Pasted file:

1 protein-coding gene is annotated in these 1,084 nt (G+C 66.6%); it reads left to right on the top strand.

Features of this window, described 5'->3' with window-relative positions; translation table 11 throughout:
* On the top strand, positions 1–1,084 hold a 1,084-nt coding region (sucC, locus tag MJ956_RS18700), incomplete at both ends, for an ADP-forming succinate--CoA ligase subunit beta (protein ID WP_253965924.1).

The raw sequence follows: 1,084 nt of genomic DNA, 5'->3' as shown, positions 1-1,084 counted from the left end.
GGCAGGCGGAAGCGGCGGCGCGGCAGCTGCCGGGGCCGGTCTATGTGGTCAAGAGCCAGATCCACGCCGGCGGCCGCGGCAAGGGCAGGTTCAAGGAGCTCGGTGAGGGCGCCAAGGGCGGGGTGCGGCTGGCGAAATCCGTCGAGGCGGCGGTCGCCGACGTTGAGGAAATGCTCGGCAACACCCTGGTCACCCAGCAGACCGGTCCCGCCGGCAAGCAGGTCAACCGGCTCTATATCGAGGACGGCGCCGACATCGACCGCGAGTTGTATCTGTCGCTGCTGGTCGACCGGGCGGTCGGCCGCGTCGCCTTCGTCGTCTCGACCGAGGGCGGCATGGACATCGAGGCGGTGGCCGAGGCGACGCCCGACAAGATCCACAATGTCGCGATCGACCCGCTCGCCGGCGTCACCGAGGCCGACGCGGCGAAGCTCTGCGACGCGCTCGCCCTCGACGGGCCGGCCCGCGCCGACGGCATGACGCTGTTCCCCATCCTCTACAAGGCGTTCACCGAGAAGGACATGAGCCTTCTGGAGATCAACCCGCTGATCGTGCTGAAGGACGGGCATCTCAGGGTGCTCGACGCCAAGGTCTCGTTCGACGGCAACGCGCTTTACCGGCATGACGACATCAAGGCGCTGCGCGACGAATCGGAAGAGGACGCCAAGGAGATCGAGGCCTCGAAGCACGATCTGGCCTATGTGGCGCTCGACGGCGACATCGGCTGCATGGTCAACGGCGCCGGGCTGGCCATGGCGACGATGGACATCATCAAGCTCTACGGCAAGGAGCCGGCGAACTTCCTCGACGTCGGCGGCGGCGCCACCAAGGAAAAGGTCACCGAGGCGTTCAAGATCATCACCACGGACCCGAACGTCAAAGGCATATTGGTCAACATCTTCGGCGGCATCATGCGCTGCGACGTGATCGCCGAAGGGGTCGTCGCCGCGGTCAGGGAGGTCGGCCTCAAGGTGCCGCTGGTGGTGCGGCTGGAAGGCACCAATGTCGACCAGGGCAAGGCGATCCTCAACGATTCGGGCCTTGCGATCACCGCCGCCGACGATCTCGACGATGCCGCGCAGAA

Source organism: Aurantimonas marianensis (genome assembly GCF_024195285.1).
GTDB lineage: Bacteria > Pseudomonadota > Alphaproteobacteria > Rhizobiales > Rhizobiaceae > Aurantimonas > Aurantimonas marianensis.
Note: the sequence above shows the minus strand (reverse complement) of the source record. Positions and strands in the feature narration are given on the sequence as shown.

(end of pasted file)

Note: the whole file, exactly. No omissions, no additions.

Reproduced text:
1 protein-coding gene is annotated in these 1,084 nt (G+C 66.6%); it reads left to right on the top strand.

Features of this window, described 5'->3' with window-relative positions; translation table 11 throughout:
* On the top strand, positions 1–1,084 hold a 1,084-nt coding region (sucC, locus tag MJ956_RS18700), incomplete at both ends, for an ADP-forming succinate--CoA ligase subunit beta (protein ID WP_253965924.1).

The raw sequence follows: 1,084 nt of genomic DNA, 5'->3' as shown, positions 1-1,084 counted from the left end.
GGCAGGCGGAAGCGGCGGCGCGGCAGCTGCCGGGGCCGGTCTATGTGGTCAAGAGCCAGATCCACGCCGGCGGCCGCGGCAAGGGCAGGTTCAAGGAGCTCGGTGAGGGCGCCAAGGGCGGGGTGCGGCTGGCGAAATCCGTCGAGGCGGCGGTCGCCGACGTTGAGGAAATGCTCGGCAACACCCTGGTCACCCAGCAGACCGGTCCCGCCGGCAAGCAGGTCAACCGGCTCTATATCGAGGACGGCGCCGACATCGACCGCGAGTTGTATCTGTCGCTGCTGGTCGACCGGGCGGTCGGCCGCGTCGCCTTCGTCGTCTCGACCGAGGGCGGCATGGACATCGAGGCGGTGGCCGAGGCGACGCCCGACAAGATCCACAATGTCGCGATCGACCCGCTCGCCGGCGTCACCGAGGCCGACGCGGCGAAGCTCTGCGACGCGCTCGCCCTCGACGGGCCGGCCCGCGCCGACGGCATGACGCTGTTCCCCATCCTCTACAAGGCGTTCACCGAGAAGGACATGAGCCTTCTGGAGATCAACCCGCTGATCGTGCTGAAGGACGGGCATCTCAGGGTGCTCGACGCCAAGGTCTCGTTCGACGGCAACGCGCTTTACCGGCATGACGACATCAAGGCGCTGCGCGACGAATCGGAAGAGGACGCCAAGGAGATCGAGGCCTCGAAGCACGATCTGGCCTATGTGGCGCTCGACGGCGACATCGGCTGCATGGTCAACGGCGCCGGGCTGGCCATGGCGACGATGGACATCATCAAGCTCTACGGCAAGGAGCCGGCGAACTTCCTCGACGTCGGCGGCGGCGCCACCAAGGAAAAGGTCACCGAGGCGTTCAAGATCATCACCACGGACCCGAACGTCAAAGGCATATTGGTCAACATCTTCGGCGGCATCATGCGCTGCGACGTGATCGCCGAAGGGGTCGTCGCCGCGGTCAGGGAGGTCGGCCTCAAGGTGCCGCTGGTGGTGCGGCTGGAAGGCACCAATGTCGACCAGGGCAAGGCGATCCTCAACGATTCGGGCCTTGCGATCACCGCCGCCGACGATCTCGACGATGCCGCGCAGAA

Source organism: Aurantimonas marianensis (genome assembly GCF_024195285.1).
GTDB lineage: Bacteria > Pseudomonadota > Alphaproteobacteria > Rhizobiales > Rhizobiaceae > Aurantimonas > Aurantimonas marianensis.
Note: the sequence above shows the minus strand (reverse complement) of the source record. Positions and strands in the feature narration are given on the sequence as shown.